This study was approved by the Animal Care and Use Committee of the Shibaura Institute of Technology (Permit Number: 27-2956). All animals received humane care under the guidelines of this institution. Male Wistar rats weighting 200–250 g were obtained from Saitama Experimental Animal Supply (Tokyo, Japan). The rats were kept in a room with controlled lighting (12 h light and dark cycles at a regulated temperature of 23–25°C). The diet was certified diet obtained from the Oriental Yeast Co., Ltd., Tokyo, Japan.
Thirty two animals were fed a basal diet for 4 days and then allocated to two groups, with each group treated 4 ml/kg distilled water (vehicle group; n = 16) or 10 mg/kg flavan-3-ol fraction (flavan-3-ols group; n = 16), flavan-3-ols was dissolved in distilled water. Microscopic observation was carried out using eight rats then sacrificed under anesthesia, laser Doppler and tail cuff measurement was performed the other eight rats in each group. A gastric tube was inserted under urethan anesthesia (1 g/kg, SC). The cremaster muscle was exteriorized and carefully spread out on a dedicated plastic chamber with an optical port for transillumination; the surface was superfused with Krebs-Ringer bicarbonate buffer (pH 7.3–7.4) in an environment with 95% N2 and 5% CO2 at 37°C. Thirty min after post-surgical equilibration period, a single unbranched arteriole with a resting inner diameter of 15–20 µm was selected from the microscopic images for measurement of red blood cell velocity and diameter of the vessels. After 15 min of baseline observation, 10 mg/kg of flavan- 3-ols or distilled water was administered orally to animals through the fixed gastric tube. The dosage of flavan-3-ols was determined according to a preliminary experiment (data not shown). The microcirculation was visualized by placing the chamber on a three-way movable stage, and the cremaster was transilluminated with a 150-W halogen light. The microcirculation was observed using an intravital microscope (M5A, Olympus) equipped with a charge- coupled video camera (DXC-107S, Sony, Tokyo). The images were displayed on a high-resolution television monitor at a final magnification of 1450× and stored for off-line analysis. Red blood cell (RBC) velocity and the number of newly-recruited capillaries were measured using a video image with 8-bit gray levels at a resolution of 512×512 pixels. RBC velocity was measured by monitoring the change in the position of a RBC over time in successive frames, and each velocity measurement was repeated 3 times. The number of newly-recruited capillaries was counted over an 846×307 µm area of the cremaster muscle throughout the observation period.
A schematic diagram of the experimental apparatus is shown in Fig.1 (a). The cremasteric arterial blood flow was determined using a laser Doppler blood flowmeter (Periscan PIM-2, Perimed Co. Ltd.), and blood pressure and heart rate were determined simultaneously by the tail-cuff method (BP-98A Softron, Tokyo Japan) every 6 min. The cremaster muscle was exteriorized under anesthesia as described above. After all the measurements were completed, 4 to 5 ml of blood sample was collected from the abdominal vein using a heparinized syringe. The aorta was removed by dissection, snap frozen in liquid nitrogen and stored at -80°C until analysis.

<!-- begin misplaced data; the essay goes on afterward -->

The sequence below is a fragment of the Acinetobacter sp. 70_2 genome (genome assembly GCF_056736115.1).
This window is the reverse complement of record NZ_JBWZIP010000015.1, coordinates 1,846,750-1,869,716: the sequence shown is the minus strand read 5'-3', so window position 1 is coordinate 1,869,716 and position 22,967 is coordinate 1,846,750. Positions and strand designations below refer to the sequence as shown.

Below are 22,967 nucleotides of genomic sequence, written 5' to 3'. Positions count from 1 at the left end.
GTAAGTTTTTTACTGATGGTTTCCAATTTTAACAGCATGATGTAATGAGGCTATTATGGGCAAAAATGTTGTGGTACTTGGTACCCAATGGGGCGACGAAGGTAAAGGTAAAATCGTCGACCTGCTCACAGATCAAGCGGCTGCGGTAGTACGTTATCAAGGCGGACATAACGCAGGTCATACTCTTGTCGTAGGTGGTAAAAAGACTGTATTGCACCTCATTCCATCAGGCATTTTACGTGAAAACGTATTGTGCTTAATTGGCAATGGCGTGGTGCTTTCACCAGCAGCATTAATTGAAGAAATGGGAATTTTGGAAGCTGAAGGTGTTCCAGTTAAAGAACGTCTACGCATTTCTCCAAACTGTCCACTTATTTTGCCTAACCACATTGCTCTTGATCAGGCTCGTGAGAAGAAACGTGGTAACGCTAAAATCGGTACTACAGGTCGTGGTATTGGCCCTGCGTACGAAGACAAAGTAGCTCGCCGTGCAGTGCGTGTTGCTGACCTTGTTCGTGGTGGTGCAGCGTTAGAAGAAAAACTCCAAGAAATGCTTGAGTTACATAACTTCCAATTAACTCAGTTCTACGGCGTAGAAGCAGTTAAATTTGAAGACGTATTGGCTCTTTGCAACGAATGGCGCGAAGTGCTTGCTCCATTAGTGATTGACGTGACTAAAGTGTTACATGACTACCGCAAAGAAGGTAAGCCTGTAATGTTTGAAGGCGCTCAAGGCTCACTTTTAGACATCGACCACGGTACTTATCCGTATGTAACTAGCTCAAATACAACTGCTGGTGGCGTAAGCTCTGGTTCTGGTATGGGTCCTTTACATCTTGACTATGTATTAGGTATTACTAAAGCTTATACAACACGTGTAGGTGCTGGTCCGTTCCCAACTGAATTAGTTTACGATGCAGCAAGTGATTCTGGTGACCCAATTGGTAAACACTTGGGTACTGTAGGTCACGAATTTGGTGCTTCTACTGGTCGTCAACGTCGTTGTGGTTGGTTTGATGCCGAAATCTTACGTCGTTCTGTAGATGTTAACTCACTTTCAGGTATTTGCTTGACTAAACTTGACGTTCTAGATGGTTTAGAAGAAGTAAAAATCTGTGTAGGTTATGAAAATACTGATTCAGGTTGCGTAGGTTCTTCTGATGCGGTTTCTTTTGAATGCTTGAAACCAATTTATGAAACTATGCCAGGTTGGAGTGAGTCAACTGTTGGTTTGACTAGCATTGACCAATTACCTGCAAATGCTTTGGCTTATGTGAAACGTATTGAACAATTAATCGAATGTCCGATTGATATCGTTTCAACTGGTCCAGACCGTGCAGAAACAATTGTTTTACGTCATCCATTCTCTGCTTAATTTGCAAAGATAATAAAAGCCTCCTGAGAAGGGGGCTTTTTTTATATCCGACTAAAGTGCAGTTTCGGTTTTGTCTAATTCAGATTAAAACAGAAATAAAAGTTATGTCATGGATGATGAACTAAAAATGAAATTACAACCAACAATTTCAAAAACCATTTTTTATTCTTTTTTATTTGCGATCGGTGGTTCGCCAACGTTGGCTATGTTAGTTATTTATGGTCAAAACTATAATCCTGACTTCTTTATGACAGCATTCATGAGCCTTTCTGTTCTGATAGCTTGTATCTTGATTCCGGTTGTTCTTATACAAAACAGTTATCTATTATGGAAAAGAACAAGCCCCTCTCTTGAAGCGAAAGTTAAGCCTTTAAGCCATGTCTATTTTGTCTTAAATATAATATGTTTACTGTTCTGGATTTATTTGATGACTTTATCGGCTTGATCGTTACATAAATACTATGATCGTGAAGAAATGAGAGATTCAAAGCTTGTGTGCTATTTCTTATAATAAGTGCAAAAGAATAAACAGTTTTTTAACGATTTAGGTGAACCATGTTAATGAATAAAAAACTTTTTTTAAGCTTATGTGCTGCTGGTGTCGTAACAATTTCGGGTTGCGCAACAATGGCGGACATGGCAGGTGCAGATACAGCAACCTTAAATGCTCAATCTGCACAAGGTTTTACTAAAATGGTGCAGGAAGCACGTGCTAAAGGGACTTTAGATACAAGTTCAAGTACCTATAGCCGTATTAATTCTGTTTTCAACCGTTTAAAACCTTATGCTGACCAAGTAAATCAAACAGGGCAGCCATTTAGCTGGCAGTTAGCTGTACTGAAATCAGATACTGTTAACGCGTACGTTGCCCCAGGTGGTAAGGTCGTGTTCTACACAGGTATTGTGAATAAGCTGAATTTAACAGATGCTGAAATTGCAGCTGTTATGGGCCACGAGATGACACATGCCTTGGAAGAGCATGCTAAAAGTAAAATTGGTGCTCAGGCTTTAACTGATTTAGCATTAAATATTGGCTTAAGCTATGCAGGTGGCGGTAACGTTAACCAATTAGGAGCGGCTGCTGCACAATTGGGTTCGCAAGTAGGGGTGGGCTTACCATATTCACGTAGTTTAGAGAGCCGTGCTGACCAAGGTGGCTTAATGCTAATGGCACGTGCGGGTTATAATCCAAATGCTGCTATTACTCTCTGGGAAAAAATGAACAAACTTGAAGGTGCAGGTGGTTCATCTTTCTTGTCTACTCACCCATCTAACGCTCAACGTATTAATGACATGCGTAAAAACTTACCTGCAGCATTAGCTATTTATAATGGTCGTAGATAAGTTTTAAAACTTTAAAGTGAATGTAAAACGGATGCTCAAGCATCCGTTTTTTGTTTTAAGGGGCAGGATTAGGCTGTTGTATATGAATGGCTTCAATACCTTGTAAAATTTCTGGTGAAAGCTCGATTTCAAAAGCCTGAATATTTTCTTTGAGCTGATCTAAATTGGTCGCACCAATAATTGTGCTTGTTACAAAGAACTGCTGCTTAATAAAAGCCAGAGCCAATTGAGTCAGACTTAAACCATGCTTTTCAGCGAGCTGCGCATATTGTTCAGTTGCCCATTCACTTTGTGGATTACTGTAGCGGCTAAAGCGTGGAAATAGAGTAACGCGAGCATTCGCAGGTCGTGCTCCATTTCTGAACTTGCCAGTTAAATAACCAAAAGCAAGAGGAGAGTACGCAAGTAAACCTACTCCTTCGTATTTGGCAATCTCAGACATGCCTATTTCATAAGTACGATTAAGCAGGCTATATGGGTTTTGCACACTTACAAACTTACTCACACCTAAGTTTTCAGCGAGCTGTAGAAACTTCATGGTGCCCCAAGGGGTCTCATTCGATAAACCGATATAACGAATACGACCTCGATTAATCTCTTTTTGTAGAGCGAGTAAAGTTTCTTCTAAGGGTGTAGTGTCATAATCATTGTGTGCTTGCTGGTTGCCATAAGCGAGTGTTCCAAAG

Western blotting analysis
Aortic tissue was homogenized in a microtube with lysis buffer (CelLytic™ MT cell lysis reagent; Sigma Aldrich, Japan) containing a protease inhibitor (Sigma Aldrich, Japan) and 0.2% SDS. Protein concentration was measured by the Bradford method. Protein (50 µg) was separated by SDS-PAGE using a 4–12% Bis-Tris gel and transferred onto a polyvinylidene difluoride membrane (Life Technology). The membrane was blocked with membrane-blocking reagent (GE Healthcare) for 1 hour. After blocking, the membrane was probed with a rabbit polyclonal primary antibody against phosphorylated eNOS (Ser 1177, 1∶800; sc-12972 Santa Cruz Biotech, Dallas, TX, USA) and an α-tublin antibody (1∶2000; ab4074, Abcam) for 2 hours. After the primary antibody reaction, the membrane was incubated with appropriate horseradish peroxidase-conjugated secondary antibodies (1∶100000) for 1 hour. Immunoreactivity was detected by chemiluminescence using the ECL Select™ Western Blotting Reagent (GE Healthcare). Fluorescence band images were analyzed using Just TLC (SWEDAY) analysis software. Values were normalized to those for α-tubulin.
Measurement of nitrate and nitrate in plasma
The plasma nitrate and nitrite concentrations were determined by using the Griess reaction . Briefly, plasma was incubated with the same volume of nitrate reductase in 0.1 M potassium phosphate buffer containing 1 mM βnicotinamide adenine dinucleotide phosphate (NADPH) and 2 units of nitrate reductase/mL. Samples were allowed to incubate overnight at 37°C. Griess reagent (1% sulphanilamide, 0.1% naphthyl- ethylenediamine dihydrochloride in 5% phosphoric acid) was added, and the samples were incubated for an additional 115 min at room temperature. The total amount of nitrite was measured at 540 nm.